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Students should think about privilege before reappropriating hashtags

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Twitter has been providing users with messages no more than 140 characters since March 2006. With roughly 316 million monthly active users and 500 million tweets sent per day, Twitter’s impact on both social media and everyday life does not seem to be heading downhill anytime soon. The injection of the hashtag into the vein of American pop culture is to this day, one of the crowning achievements of Twitter’s success

In more recent years, social activists have taken to using the hashtag to their advantage. Just one tweet with a powerful enough message can be see by any of those 316 million monthly users at any time. In particular, after the death of 18 year old, Michael Brown of Missouri, #BlackLivesMatter became viral overnight. Many users tweet #BlackLivesMatter in conjunction with stories of oppression, racism and police brutality. People find solidarity with strangers they may never meet over seventeen characters. With tweets coming in every few seconds sporting the hashtag, it’s a good example of how this feature helps get causes out.

With every important hashtag, more and more parodies and offshoots of the originals seem to come out of the woodwork. Some Marshall University students in particular have taken to using #GreekLivesMatter in response to Huntington Police Department’s recent clearing of frat row parties on Fifth Avenue. HPD said that students cooperated and no one was hurt in the clearing.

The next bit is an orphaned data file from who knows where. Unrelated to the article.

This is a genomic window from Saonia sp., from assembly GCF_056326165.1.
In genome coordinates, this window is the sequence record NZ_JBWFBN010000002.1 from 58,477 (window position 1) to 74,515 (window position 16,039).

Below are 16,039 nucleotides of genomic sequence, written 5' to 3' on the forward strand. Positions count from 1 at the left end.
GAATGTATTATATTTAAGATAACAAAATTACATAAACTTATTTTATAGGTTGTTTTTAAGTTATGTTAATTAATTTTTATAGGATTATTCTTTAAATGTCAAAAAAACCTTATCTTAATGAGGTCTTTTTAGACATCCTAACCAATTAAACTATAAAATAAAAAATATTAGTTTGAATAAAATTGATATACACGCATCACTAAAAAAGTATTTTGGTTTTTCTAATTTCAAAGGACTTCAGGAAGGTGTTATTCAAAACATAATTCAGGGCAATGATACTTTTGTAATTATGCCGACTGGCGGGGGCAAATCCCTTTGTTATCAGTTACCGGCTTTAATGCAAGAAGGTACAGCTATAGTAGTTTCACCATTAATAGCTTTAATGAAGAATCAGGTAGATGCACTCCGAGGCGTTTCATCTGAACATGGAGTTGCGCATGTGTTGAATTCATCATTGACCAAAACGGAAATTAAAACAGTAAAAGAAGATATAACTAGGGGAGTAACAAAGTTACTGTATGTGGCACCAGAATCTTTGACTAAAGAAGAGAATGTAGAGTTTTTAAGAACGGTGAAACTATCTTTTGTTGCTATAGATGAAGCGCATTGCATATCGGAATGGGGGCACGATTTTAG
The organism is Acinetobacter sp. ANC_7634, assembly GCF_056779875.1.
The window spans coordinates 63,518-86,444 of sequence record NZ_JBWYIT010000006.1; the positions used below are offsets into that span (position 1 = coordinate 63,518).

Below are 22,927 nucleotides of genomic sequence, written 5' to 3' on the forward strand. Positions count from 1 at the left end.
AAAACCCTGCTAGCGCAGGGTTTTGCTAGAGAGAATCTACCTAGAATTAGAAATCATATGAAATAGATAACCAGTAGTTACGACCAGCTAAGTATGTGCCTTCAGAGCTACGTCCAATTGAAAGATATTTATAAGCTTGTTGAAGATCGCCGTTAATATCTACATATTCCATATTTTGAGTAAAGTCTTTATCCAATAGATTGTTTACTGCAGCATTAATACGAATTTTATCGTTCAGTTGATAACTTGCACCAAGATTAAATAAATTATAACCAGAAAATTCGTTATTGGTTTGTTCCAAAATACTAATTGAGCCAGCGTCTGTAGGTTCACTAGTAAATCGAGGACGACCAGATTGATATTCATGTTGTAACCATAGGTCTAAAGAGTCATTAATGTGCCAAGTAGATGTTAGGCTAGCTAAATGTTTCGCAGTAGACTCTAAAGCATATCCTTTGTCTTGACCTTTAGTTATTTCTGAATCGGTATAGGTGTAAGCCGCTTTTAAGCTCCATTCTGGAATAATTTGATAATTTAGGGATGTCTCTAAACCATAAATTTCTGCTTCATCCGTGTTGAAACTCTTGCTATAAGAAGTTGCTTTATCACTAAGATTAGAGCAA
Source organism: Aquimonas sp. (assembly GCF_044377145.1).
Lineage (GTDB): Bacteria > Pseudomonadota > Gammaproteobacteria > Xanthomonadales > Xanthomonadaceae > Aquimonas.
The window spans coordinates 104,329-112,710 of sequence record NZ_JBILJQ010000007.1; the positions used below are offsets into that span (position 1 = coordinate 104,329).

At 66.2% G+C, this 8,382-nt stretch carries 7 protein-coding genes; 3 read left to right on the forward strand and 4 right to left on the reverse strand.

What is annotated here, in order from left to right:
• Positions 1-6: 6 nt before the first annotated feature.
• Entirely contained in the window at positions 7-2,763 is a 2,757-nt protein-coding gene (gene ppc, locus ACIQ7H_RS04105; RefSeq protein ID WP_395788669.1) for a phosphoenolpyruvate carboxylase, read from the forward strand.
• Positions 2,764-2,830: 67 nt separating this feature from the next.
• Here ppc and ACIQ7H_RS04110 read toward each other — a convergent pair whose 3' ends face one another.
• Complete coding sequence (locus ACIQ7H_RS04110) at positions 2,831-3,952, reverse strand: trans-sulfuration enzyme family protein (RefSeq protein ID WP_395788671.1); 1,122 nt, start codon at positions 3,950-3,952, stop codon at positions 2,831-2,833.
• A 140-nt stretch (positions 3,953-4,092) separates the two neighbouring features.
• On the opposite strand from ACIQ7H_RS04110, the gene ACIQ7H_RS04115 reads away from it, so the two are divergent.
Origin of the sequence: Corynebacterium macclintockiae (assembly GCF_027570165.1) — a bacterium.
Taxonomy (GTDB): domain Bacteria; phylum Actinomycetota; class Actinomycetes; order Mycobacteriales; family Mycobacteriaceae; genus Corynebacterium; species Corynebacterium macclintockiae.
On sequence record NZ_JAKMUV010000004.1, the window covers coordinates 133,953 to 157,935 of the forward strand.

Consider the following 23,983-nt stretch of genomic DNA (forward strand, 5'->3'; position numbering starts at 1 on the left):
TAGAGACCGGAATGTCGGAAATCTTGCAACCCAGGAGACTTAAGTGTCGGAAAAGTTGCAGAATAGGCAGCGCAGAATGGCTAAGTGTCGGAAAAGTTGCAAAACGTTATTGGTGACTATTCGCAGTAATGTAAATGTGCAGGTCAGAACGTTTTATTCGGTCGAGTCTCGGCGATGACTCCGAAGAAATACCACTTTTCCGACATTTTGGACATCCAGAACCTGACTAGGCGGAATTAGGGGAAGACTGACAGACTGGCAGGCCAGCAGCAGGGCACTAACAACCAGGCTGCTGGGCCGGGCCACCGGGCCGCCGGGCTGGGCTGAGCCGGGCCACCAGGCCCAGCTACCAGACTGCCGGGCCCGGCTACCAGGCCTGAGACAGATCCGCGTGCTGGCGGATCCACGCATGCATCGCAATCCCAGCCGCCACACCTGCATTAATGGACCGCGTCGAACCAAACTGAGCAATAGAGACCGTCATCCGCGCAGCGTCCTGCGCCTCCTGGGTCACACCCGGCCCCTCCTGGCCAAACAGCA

After the murder of Brown, people in Ferguson were subjected to riot gear, tear gas and rubber bullets. At least 13 people were injured and one person was even killed during the riots.

To even use #GreekLivesMatter is essentially to compare the events of this past week to those of Ferguson and that is simply wrong. Students need to check privilege and be enthusiastic about the fact that authorities did not harass them, like many African Americans who use #BlackLivesMatter have to deal with everyday. That’s not to say a hashtag can’t be used to express whatever distaste students have for the incident but consider the lives of the 170 African American citizens that were taken in this past year.

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